An actress from the Tamil film industry becomes a political heavyweight after the death of her lover-mentor. Any resemblance to movie star and Tamil Nadu chief minister J Jayalalithaa is a huge coincidence, the lead performer of the web series Queen told Queen stars Ramya Krishnan as Shakti Sheshadri and has been directed by Gautham Menon and Prasath Murugesan. Shakti has a bindi on her forehead that looks just like the one sported by Jayalalithaa, but the character is a figment of the imagination, Krishnan asserted.

Queen is based on a book of the same name by Anitha Sivakumar,” Krishnan said. “Sivakumar’s book is based on true incidents. What those incidents are, you’ll have to ask her. If Shakti reminds you of Jayalalithaa, that’s fine with me. But as far as we are concerned, it is based on a book.”

Queen will be streamed on MX Player from December 14. It will beat at least two movies on Jayalalithaa, who died in 2016 – Vijay’s biopic Thailaivi, starring Kangana Ranaut, and The Iron Lady, directed by Priyadharshini and starring Nithya Menen.

The movies as well as the web series promise to provide insights into Jayalalithaa’s eventful life, which include stardom as an adolescent, a lengthy and well-publicised relationship with the screen icon and Tamil Nadu chief minister MG Ramachandran, and her own stint as the state’s leader between 1991 and 2016.

Krishnan was strongly attracted to Shakti’s journey. “Shakti Sheshadri does remind me of Jayalalithaa in a lot of ways, and I’m happy it does,” Krishnan said. “I’m a huge fan of her, have been, and always will be. I could relate to her journey – she wanted to study but could not manage to, then started her journey in films reluctantly. It was the same with politics, where she was reluctant at the start but then excelled at it and that too in a world full of men. I’m talking about Shakti Sheshadri by the way.”

Krishnan also found parallels between Shakti and herself. “From being a dancer to entering the field of cinema, being considered arrogant because you were a shy person, trying to find your way in a man’s world and still being able to stand strong – all of this was quite familiar to me,” said Krishnan, who made her debut at the age of 14 in the Tamil-language Vellai Manasu in 1985 and went on to headline films in the four major language industries in the South.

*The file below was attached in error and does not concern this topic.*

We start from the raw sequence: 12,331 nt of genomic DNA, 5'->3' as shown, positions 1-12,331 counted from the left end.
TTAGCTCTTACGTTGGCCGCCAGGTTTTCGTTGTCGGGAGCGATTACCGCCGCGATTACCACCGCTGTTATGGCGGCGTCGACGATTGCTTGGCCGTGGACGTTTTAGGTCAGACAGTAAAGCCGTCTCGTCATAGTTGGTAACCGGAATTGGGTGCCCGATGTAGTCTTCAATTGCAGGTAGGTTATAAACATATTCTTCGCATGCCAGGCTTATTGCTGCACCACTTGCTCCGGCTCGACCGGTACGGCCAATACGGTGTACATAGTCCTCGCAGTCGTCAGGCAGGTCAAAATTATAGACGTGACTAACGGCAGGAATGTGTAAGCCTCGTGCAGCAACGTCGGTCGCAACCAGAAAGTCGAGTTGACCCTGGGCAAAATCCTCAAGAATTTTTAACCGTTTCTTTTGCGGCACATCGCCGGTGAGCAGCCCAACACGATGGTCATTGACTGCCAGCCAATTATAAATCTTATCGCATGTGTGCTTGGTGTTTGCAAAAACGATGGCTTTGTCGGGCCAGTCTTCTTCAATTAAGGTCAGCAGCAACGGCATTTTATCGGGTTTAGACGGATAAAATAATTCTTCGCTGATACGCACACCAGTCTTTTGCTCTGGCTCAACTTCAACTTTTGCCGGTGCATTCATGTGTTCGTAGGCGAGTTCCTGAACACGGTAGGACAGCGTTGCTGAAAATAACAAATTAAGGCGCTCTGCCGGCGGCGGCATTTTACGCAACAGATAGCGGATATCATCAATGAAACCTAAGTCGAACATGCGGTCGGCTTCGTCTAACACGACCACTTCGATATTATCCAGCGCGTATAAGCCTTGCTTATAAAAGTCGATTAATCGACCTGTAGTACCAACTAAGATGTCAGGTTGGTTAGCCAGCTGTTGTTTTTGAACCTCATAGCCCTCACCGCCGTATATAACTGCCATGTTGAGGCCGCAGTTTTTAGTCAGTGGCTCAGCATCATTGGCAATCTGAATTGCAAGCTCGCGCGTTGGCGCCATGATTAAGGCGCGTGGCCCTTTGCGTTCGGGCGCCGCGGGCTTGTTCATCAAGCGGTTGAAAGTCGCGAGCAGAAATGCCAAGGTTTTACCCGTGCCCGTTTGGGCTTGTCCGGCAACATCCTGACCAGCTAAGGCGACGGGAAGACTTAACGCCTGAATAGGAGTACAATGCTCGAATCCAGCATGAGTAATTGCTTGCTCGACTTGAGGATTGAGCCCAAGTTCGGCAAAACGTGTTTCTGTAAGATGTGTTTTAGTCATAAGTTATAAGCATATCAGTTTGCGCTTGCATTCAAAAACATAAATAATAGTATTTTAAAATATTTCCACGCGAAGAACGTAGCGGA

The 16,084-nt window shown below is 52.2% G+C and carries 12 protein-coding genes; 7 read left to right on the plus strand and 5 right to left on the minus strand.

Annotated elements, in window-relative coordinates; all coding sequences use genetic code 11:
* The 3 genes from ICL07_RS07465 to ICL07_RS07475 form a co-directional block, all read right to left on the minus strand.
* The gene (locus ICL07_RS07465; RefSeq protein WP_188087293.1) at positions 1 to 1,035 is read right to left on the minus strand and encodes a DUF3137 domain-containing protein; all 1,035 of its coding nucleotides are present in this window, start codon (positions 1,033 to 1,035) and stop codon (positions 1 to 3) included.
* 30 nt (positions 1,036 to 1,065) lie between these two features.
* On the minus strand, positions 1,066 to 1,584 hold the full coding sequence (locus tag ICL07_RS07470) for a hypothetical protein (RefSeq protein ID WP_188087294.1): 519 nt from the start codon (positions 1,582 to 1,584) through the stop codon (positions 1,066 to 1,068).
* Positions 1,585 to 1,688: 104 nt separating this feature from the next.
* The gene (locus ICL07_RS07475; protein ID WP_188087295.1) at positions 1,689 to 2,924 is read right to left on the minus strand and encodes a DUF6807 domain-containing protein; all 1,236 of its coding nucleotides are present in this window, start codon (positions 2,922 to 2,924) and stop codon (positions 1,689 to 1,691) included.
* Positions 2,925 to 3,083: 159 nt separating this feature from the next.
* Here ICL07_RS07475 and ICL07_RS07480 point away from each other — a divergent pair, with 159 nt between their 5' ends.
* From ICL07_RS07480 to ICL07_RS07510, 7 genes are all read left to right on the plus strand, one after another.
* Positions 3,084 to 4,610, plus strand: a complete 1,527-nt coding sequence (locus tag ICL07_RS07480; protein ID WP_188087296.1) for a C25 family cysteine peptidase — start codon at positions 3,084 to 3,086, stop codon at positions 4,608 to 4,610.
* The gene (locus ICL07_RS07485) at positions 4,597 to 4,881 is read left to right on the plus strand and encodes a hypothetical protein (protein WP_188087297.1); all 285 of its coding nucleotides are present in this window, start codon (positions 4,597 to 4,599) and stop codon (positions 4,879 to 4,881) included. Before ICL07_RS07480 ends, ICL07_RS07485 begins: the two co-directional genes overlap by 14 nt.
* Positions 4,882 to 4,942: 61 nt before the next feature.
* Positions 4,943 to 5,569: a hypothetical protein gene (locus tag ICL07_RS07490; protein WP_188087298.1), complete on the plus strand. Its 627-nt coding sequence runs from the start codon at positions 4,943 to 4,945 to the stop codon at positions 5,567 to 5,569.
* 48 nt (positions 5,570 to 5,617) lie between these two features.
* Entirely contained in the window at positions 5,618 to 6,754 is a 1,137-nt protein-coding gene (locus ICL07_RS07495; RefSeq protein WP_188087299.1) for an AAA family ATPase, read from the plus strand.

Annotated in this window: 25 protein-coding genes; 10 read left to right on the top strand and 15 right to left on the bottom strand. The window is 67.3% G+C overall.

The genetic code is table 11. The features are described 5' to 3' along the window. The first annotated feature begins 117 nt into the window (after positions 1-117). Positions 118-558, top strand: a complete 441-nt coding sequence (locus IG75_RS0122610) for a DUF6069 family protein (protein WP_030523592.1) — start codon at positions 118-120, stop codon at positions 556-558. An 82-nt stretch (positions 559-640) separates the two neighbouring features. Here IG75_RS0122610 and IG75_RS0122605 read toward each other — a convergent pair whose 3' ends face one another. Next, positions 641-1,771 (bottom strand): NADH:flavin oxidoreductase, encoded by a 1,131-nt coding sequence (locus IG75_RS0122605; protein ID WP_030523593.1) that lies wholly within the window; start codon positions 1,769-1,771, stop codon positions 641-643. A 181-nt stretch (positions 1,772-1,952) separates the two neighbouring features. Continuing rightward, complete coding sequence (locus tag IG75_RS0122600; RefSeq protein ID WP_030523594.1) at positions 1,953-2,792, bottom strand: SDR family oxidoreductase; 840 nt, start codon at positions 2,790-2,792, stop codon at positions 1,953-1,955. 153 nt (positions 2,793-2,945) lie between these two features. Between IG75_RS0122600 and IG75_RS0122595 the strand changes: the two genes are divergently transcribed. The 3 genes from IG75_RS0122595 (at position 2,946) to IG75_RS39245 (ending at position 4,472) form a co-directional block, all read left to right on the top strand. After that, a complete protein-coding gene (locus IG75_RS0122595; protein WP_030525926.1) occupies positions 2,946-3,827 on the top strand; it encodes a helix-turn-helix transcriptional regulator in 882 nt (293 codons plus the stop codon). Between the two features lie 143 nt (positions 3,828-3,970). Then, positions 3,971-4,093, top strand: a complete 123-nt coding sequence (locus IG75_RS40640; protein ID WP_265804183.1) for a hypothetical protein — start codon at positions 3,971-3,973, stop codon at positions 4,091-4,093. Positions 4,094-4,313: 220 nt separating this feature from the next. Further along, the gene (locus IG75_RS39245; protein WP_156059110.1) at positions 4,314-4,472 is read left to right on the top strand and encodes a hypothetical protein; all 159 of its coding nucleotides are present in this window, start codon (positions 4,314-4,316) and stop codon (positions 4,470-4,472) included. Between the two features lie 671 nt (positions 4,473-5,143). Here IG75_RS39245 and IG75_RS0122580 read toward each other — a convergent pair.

Among Krishnan’s most well-known roles is Neelambari from the 1999 blockbuster Padayappa. Neelambari is a confident woman pitted against Rajinikanth’s feudal-minded hero. Neelambari is punished for her ambition and assertion, and she kills herself.

Krishnan sees Neelambari as a figure of inspiration rather than an example of cinematic misogyny. “What’s wonderful about Neelambari is that she wasn’t tamed by a man even at the end,” Krishnan said. “Neelambari proved that there was nothing wrong with women being adamant about the things they want.”

Two of Krishnan’s recent roles that have created waves represent vastly different sensibilities. In SS Rajamouli’s two-part blockbuster Baahubali (2015, 2017), Krishnan plays the proud and fiery queen Sivagami. “I just loved the character – her introduction scene especially gave me goosebumps,” Krishnan said.

In Thiagarajan Kumararaja’s Super Deluxe (2019), Krishnan was cast against type as Leela, a former porn actress who finds herself in an awkward position when her adolescent son watches one of her films. “I liked the fact that she was not someone who felt bad about what happened in her life,” Krishnan said. “I also liked the challenge of doing that one-shot scene.”

Having been in the movies for over three decades, Krishnan finds that opportunities are increasing for actors of her vintage and experience. “We finally have more choices and these are all different kinds of characters,” Krishnan said. “Filmmakers are considering women for pivotal roles instead of giving them to men all the time.”